August 27, 2011
Ask the Editor: Insurance, Excursions and Storms
What to Expect: Hurricane Season Cruising
(5:40 p.m. EDT) -- As Hurricane Irene continues its relentless path up the East Coast, the Bahamas is counting the cost of the storm that ravaged its islands.
The eye of the hurricane missed the major population center and cruise destination of Nassau on New Providence Island, which has a population of 200,000. Freeport, another popular cruise port on Grand Bahama Island, also escaped with only minor structural damage, although power outages, fallen trees and flooding continue to affect both islands.
Here's an assessment of the damage so far and the immediate outlook for the destination:
Some of the out islands, including Acklins Island, have sustained serious structural damage, according to local media reports.
According to the Bahamas Ministry of Tourism, there is “limited damage” in Nassau and on Grand Bahama and a “quick return to normal operations” is expected.
Airports in Nassau and Grand Bahama Island (also according to the Ministry of Tourism) are back in operation. Assessments of airports throughout the other islands are still underway.
Cruise ports in Nassau and Grand Bahama are expected to be open for business on Saturday, August 27; most ships destined for those calls will visit as planned.
Angela Culmer, a Bahamas resident posting on the hurricane-tracking Web site Stormcarib.com, says: “Damage is mainly fallen trees and power lines. Many residents are without power. According to the radio, BEC [Bahamas Electricity Corporation] are on the road already assessing the damage so we are hopeful that we will be back to normal ASAP.”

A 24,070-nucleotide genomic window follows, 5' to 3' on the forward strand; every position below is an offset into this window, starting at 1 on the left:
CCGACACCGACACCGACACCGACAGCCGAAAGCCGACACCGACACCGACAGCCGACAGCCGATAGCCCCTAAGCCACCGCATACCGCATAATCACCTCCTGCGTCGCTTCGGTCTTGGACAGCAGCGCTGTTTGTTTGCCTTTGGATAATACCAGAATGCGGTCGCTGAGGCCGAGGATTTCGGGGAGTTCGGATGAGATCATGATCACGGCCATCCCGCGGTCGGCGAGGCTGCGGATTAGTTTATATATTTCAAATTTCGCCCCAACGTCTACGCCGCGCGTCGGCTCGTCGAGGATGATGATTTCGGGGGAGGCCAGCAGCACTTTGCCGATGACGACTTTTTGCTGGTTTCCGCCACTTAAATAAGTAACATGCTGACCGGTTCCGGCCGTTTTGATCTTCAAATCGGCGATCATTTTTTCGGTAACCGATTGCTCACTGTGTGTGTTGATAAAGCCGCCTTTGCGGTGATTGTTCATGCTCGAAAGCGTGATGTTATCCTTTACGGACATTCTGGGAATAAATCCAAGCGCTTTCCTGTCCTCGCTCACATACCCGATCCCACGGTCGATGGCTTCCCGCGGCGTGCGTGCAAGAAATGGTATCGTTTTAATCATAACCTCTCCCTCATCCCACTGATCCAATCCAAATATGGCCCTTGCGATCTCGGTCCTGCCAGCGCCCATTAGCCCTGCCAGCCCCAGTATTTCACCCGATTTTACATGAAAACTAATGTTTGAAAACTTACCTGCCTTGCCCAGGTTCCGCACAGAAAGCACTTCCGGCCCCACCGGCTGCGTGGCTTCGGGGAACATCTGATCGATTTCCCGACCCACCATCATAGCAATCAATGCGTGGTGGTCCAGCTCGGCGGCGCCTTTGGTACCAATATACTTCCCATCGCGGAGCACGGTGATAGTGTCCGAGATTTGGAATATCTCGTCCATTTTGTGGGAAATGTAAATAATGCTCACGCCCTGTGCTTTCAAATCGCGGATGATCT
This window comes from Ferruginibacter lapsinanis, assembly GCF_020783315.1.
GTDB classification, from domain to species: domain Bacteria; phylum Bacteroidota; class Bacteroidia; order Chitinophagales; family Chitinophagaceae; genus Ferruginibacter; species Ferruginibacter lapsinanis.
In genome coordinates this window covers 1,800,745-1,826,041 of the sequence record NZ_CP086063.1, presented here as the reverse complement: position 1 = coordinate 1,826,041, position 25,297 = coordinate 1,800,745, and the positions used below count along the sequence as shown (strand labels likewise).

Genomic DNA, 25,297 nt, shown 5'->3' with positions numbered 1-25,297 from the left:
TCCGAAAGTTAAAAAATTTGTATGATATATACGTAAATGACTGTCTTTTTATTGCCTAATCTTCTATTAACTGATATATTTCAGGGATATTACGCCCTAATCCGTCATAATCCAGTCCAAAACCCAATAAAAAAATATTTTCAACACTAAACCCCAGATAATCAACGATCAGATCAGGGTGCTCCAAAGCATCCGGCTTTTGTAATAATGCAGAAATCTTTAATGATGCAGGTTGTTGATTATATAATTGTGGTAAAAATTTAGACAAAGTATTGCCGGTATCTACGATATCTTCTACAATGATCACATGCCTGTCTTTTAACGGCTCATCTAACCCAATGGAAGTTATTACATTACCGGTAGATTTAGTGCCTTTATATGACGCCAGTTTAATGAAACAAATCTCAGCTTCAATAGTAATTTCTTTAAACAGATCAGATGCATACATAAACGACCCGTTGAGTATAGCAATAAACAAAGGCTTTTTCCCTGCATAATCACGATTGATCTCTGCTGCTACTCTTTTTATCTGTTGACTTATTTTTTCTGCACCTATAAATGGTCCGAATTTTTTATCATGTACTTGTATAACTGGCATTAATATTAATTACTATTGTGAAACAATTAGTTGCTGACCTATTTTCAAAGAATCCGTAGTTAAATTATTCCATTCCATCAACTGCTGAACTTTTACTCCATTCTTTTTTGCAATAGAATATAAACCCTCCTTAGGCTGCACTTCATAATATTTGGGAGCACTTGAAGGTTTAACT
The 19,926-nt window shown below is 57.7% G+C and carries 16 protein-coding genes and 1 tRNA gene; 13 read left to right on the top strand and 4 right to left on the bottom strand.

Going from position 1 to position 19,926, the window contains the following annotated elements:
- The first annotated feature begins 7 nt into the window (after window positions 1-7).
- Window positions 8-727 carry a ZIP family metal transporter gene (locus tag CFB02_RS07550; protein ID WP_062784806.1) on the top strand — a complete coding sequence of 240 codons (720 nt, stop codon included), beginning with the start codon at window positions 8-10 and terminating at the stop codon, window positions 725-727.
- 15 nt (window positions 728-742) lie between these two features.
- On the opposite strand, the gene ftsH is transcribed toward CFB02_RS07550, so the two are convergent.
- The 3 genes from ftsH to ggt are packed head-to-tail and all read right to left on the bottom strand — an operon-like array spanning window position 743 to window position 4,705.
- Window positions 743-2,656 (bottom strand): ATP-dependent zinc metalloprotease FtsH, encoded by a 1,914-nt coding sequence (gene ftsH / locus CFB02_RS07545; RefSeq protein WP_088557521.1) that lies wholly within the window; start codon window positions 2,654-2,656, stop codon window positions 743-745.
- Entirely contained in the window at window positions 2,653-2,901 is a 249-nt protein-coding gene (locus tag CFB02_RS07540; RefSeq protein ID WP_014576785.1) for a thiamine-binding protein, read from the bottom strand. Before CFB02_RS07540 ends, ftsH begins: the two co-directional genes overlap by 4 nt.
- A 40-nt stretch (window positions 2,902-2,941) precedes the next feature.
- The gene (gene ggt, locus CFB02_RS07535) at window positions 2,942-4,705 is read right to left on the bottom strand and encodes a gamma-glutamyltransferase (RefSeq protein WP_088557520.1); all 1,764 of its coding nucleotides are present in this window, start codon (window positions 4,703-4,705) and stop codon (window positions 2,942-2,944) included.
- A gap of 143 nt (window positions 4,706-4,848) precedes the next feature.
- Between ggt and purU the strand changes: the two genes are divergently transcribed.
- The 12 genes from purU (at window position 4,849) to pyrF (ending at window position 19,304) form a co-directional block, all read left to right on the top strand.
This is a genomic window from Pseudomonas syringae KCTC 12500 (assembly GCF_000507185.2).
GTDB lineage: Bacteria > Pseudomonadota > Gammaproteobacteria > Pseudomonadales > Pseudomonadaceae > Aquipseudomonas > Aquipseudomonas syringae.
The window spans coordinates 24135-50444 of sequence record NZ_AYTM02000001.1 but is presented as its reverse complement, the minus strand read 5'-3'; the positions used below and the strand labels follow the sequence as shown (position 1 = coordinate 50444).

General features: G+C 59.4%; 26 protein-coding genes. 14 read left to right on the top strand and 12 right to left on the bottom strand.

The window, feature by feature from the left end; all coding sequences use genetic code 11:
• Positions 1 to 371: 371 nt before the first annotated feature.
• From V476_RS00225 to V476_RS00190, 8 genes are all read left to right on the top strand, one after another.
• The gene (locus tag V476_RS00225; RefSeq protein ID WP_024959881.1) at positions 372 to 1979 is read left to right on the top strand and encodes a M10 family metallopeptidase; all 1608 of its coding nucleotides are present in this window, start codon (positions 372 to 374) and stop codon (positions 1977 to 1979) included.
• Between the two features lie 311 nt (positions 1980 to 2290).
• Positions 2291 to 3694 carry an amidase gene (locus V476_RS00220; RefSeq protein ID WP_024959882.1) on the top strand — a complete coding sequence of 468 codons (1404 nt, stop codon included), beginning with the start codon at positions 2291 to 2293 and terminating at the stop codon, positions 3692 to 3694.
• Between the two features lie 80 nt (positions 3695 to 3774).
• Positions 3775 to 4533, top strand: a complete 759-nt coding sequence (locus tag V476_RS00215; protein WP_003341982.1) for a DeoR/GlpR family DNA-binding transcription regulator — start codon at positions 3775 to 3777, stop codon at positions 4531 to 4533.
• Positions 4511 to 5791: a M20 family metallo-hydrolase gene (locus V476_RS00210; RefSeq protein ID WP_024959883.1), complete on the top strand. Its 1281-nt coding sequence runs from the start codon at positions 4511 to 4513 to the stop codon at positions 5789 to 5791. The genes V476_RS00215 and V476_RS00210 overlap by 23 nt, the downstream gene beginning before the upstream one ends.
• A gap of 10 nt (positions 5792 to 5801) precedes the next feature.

Many cruise lines, including Royal Caribbean, Princess Cruises, Norwegian Cruise Line and Carnival, have private beaches on some of the smaller out islands and ships have been diverted from these.
Here's what we know so far:
Holland America Line says it has assessed the impact to its private island, Half Moon Cay, in the Bahamas. It said in a statement that it "expects [the island] to be operational for cruise ship visits by Sunday, September 4. Damage was limited and can be easily addressed and all horses are well with no injuries. Repairs will be made to some island structures, vegetation will be replanted in various areas, and the main guest beach will be renewed in those areas impacted by erosion."
A spokeswoman for Royal Caribbean in the U.K. told Cruise Critic: “Monarch of the Seas and Majesty of the Seas will not call on CocoCay this weekend as Royal Caribbean International feels that the guest experience could be impacted. A full assessment of conditions at CocoCay is underway.”
We're waiting for an update from Princess Cruises about any issues on Princess Cay.
According to a Norwegian spokeswoman, Great Stirrup Cay -- its private island -- has received "some damage" and a team is now evaluating it.
Disney has scrapped a visit by Disney Dream to Castaway Cay, its private island, saying in a staetment that the line is "taking time to fully inspect and prepare Castaway Cay to welcome guests again in the near future."
Elsewhere, the Turks and Caicos, southeast of the Bahamas archipelago, also escaped Irene with minimal structural damage. Like the Bahamas, however, the island suffered extensive flooding and fallen trees. A Carnival spokesman told Cruise Critic that the line's Grand Turk Cruise Center had sustained “minor” damage, a clean-up operation was already in place and that the facility would start receiving cruise ships again this Saturday.
--by Sue Bryant, Cruise Critic Contributing Editor